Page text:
OnePetro offers a huge amount of online, freely available journals and other technical papers. Here is a quote from their site:
OnePetro is an online library of technical literature for the oil and gas exploration and production (E&P) industry. With contributions from 18 publishing partners and providing access to over 160,000 items, OnePetro.org is the definitive resource on upstream oil and gas. Access to OnePetro is available to the general public and full-text articles and technical content can be obtained online through individual purchase or subscription.
Oilandgastraining.com is another good option for those who want flexibility and a quality online training program.
IHRDC presents OilandGasTraining.com offering instant access to almost 1,000 online professional and petro-technical training courses in over 300 subject areas. With a built-in web-based learning management system (LMS), companies and/or individuals can easily: Identify and purchase courses that meet their training needs; Track and monitor course performance, assessments, certificates, test-scores, and reports; and, Instantly assign courses to employees while providing a cost-effective, scalable solution to deliver e-Learning.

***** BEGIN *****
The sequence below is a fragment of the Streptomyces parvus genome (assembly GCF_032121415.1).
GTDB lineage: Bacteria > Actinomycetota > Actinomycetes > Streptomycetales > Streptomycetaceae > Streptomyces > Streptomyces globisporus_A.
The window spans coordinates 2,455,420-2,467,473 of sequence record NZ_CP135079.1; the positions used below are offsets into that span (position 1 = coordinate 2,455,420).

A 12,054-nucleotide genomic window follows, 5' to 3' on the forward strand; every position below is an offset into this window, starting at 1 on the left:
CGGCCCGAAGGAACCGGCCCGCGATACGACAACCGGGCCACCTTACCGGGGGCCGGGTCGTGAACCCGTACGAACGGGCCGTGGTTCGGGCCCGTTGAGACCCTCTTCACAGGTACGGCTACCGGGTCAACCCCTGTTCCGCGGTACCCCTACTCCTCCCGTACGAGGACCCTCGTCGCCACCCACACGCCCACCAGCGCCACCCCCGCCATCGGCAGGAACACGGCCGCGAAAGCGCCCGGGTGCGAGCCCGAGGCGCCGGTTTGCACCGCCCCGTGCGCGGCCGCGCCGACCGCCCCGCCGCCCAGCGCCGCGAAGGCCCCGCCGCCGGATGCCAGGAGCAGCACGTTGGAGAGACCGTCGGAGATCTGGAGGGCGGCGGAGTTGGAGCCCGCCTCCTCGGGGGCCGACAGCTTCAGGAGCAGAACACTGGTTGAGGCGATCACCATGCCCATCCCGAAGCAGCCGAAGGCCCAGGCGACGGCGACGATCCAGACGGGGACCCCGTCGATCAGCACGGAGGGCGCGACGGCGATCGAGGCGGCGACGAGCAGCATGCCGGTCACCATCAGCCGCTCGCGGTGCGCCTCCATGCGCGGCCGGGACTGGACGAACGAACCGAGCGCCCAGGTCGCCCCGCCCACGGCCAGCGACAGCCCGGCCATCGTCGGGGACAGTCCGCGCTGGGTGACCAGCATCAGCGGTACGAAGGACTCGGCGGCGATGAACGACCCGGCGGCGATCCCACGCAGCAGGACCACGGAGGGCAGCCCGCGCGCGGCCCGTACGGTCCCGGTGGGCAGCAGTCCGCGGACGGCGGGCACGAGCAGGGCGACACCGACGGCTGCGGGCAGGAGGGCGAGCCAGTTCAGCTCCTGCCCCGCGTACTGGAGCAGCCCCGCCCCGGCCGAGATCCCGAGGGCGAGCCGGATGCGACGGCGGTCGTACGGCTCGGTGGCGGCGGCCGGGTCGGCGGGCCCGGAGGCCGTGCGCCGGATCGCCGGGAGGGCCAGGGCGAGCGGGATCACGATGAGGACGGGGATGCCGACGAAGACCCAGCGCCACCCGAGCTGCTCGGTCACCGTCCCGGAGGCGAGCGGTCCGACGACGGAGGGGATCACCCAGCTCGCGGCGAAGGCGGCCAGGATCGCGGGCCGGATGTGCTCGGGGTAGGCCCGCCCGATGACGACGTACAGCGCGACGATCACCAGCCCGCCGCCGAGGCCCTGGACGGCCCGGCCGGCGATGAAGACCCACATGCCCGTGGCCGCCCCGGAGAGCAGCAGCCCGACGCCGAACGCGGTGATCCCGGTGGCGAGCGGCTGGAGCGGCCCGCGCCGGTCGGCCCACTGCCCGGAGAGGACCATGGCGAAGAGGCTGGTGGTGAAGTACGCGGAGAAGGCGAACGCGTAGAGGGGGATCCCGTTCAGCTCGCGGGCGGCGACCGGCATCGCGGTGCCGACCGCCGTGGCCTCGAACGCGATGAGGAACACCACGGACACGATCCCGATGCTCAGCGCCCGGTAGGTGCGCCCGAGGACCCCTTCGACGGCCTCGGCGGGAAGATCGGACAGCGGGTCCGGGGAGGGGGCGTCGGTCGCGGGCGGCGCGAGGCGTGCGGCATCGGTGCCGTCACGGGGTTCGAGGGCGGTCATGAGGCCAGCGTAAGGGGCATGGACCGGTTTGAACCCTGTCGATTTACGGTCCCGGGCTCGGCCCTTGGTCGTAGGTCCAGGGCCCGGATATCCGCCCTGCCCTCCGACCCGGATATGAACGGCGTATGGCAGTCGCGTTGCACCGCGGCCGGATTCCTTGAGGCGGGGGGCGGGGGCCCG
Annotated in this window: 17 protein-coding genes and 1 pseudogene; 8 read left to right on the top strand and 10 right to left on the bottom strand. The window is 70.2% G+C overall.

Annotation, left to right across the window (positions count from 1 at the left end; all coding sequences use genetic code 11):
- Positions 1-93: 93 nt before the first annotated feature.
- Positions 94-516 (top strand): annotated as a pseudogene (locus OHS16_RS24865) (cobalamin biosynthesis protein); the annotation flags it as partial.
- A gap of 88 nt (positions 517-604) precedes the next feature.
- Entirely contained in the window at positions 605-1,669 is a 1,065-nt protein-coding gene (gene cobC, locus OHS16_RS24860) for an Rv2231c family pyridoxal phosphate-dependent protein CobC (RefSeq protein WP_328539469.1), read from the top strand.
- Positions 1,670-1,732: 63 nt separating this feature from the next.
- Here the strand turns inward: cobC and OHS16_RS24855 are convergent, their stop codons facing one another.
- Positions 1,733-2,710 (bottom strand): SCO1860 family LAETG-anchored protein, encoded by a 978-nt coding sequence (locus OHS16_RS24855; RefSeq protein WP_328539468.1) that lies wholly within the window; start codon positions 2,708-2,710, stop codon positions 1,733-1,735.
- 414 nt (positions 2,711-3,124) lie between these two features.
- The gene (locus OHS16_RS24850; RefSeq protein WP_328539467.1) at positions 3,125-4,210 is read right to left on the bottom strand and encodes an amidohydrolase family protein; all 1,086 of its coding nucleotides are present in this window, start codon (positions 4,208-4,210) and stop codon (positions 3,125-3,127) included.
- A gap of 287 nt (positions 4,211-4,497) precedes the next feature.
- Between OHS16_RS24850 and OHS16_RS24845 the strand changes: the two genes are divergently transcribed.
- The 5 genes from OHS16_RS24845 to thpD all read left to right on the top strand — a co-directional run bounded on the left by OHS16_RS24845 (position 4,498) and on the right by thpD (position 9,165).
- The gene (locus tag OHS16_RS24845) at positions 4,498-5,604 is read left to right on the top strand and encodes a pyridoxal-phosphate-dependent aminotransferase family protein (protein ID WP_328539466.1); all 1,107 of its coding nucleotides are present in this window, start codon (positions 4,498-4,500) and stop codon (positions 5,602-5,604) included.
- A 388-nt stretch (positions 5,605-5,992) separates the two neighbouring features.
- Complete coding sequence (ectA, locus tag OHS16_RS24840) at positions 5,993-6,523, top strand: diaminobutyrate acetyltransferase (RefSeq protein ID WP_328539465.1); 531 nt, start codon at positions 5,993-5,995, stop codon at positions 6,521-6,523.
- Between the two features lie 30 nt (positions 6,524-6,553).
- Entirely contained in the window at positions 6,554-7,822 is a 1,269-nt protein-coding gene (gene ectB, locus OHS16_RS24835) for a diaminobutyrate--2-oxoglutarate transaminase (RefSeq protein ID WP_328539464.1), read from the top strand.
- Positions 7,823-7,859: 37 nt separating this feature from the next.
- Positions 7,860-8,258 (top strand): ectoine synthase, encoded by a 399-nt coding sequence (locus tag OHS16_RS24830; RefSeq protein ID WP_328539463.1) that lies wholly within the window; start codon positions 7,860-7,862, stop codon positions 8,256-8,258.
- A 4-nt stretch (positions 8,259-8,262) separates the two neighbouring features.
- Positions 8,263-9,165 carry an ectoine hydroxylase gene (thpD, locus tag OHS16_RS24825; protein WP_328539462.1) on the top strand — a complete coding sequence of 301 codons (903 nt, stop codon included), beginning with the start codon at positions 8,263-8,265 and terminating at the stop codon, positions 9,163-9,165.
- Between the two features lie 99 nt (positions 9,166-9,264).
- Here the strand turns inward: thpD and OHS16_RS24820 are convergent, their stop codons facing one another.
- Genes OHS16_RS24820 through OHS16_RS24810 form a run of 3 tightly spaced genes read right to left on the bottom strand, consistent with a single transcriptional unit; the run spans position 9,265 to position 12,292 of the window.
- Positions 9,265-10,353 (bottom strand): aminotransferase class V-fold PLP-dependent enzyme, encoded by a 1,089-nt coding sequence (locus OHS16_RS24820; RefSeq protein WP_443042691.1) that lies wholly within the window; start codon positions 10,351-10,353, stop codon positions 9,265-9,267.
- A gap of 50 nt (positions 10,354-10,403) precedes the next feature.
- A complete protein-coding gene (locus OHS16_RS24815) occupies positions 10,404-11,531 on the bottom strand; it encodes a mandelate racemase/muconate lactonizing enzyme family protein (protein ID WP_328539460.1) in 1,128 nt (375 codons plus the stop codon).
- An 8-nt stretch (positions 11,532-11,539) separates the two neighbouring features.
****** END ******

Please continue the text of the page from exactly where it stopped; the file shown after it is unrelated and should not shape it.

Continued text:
Petrolessons.com is a newcomer to the oil and gas online education space, they are the first crowdsourced option. This type of solution is less regulated and 'tried and tested', and will be dependent on the quality of the contributors. A quick scan of the contributing authors page will likely reveal a few industry names that are already familiar to you.
Petroskills offer comprehensive courses to petroleum professionals, it is more of an offline solution but worth investigating depending on your location. Here is a snippet from their website:
With a complete spectrum of solutions, courses and learning tools, PetroSkills is developing competent petroleum professionals in all technical processes, spanning the industry's entire value chain, worldwide. PetroSkills services and solutions connect learning to the workplace, allowing employers to manage and assure the competence of workers at every level.